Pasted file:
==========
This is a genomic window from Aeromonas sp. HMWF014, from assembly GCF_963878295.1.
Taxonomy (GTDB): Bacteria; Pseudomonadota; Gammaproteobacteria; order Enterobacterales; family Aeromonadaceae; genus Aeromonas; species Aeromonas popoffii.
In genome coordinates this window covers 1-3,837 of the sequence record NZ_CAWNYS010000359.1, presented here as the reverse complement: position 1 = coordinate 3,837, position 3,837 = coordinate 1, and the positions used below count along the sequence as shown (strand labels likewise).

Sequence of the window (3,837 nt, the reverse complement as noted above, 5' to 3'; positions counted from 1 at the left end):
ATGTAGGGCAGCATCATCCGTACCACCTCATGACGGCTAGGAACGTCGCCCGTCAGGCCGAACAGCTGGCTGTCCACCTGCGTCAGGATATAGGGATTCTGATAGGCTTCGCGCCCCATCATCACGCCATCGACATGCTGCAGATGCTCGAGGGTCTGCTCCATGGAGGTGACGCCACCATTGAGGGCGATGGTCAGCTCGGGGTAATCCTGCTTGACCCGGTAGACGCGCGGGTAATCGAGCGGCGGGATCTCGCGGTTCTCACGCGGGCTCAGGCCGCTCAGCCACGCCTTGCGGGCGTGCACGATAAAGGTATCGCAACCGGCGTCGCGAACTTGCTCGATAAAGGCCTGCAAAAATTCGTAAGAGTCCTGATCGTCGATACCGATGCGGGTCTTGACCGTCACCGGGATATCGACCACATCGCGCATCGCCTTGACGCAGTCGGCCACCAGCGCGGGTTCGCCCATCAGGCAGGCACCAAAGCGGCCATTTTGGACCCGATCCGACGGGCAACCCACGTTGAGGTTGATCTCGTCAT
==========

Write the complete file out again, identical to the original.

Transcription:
This is a genomic window from Aeromonas sp. HMWF014, from assembly GCF_963878295.1.
Taxonomy (GTDB): Bacteria; Pseudomonadota; Gammaproteobacteria; order Enterobacterales; family Aeromonadaceae; genus Aeromonas; species Aeromonas popoffii.
In genome coordinates this window covers 1-3,837 of the sequence record NZ_CAWNYS010000359.1, presented here as the reverse complement: position 1 = coordinate 3,837, position 3,837 = coordinate 1, and the positions used below count along the sequence as shown (strand labels likewise).

Sequence of the window (3,837 nt, the reverse complement as noted above, 5' to 3'; positions counted from 1 at the left end):
ATGTAGGGCAGCATCATCCGTACCACCTCATGACGGCTAGGAACGTCGCCCGTCAGGCCGAACAGCTGGCTGTCCACCTGCGTCAGGATATAGGGATTCTGATAGGCTTCGCGCCCCATCATCACGCCATCGACATGCTGCAGATGCTCGAGGGTCTGCTCCATGGAGGTGACGCCACCATTGAGGGCGATGGTCAGCTCGGGGTAATCCTGCTTGACCCGGTAGACGCGCGGGTAATCGAGCGGCGGGATCTCGCGGTTCTCACGCGGGCTCAGGCCGCTCAGCCACGCCTTGCGGGCGTGCACGATAAAGGTATCGCAACCGGCGTCGCGAACTTGCTCGATAAAGGCCTGCAAAAATTCGTAAGAGTCCTGATCGTCGATACCGATGCGGGTCTTGACCGTCACCGGGATATCGACCACATCGCGCATCGCCTTGACGCAGTCGGCCACCAGCGCGGGTTCGCCCATCAGGCAGGCACCAAAGCGGCCATTTTGGACCCGATCCGACGGGCAACCCACGTTGAGGTTGATCTCGTCAT